Tax Avoidance: The methods and the risks.

Tax avoidance, according to recent media reports, is now of greater concern to the general public than bankers bonuses which may explain why the Government, through HMRC, have been targeting schemes that they believe have been created to enable people to avoid tax. Unfortunately, such schemes seem to be very popular in the contractor market; you can see adverts for 80%, 85% and even 93% take home pay all over the internet, what you don’t see is how they work and what the risks are.

The following are all examples of avoidance schemes, the promised take home pay, how they say they work and why they won’t:

Take home guaranteed – 85% “Focused Managed Service Trust

The structure allows the individual to determine, in an entirely commercial manner, when he or she will become entitled to income [and become obliged to pay tax on it]. The individual may in practice defer entitlement to income – possibly until they have ceased to be a UK resident or until they have passed away.

“ So, basically what’s being said here is that in order to sign up to the scheme you would need to have a ‘commercial’ reason to defer the income that you had earned through working on an assignment, every week/month.

“In the meantime the individual can draw on a credit facility, secured by a charge over the rights to income that has not yet become payable. Senior tax counsel has advised that the use of this credit facility does not trigger any tax liability”

This translates as ‘the individual can ‘borrow’ an amount equal to their earnings from their assignment (less the fee charged by the scheme provider). In effect what happens is that a contractor would give their money to one provider and have it loaned back to them by another. HMRC use various indicators which are intended to make the tax payer wary of particular schemes which, in their opinion, will be likely to be considered tax avoidance.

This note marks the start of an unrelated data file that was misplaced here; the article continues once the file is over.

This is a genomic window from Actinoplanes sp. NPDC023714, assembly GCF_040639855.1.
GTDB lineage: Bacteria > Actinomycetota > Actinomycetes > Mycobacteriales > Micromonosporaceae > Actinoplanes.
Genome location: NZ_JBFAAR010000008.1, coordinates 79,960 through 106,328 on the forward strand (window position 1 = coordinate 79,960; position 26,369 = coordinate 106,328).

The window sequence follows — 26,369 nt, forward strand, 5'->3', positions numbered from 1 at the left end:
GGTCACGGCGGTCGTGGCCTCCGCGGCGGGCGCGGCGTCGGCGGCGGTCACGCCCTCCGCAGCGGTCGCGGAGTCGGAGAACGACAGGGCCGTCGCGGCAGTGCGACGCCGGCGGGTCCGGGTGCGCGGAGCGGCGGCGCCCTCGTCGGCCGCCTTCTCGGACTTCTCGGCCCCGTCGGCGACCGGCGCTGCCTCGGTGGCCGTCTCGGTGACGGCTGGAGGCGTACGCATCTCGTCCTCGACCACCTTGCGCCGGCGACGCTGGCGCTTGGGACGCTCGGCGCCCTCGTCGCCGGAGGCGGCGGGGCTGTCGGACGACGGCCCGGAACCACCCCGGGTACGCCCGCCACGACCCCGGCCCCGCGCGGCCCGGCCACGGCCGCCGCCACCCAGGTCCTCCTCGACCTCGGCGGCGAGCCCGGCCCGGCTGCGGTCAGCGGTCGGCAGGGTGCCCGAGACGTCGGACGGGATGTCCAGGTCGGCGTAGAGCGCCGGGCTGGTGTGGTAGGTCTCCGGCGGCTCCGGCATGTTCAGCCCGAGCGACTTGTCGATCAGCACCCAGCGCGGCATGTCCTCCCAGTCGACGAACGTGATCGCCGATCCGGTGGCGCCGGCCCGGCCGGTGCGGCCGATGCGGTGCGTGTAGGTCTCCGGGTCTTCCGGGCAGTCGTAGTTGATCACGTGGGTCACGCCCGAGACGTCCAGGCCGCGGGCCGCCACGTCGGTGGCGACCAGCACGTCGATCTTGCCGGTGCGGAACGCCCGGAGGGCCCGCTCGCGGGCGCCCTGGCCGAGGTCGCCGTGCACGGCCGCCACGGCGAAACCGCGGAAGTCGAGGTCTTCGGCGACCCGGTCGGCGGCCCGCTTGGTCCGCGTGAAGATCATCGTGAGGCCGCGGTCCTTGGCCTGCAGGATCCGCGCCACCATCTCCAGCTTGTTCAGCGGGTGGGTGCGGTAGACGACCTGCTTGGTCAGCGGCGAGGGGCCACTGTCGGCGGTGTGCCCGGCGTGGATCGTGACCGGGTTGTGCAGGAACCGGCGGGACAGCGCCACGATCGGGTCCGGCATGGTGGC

The scheme described above triggers all of the following:
· It sounds too good to be true (85% take home when basic rate of tax is 20%)
· It seems very complex given what you want to do
· Taxation of income is delayed
· It involves money going in a circle and ending up back where it started
· The scheme is said to be vetted by a top lawyer or accountant but no details of their opinion are provided.

The company offering this scheme are based in the Isle of Man and therefore, in April 2014, any agency engaging with them will be liable for the contractors’ PAYE deductions as the contract between the contractor and the scheme provider will be rendered null and void by recent changes to legislation.

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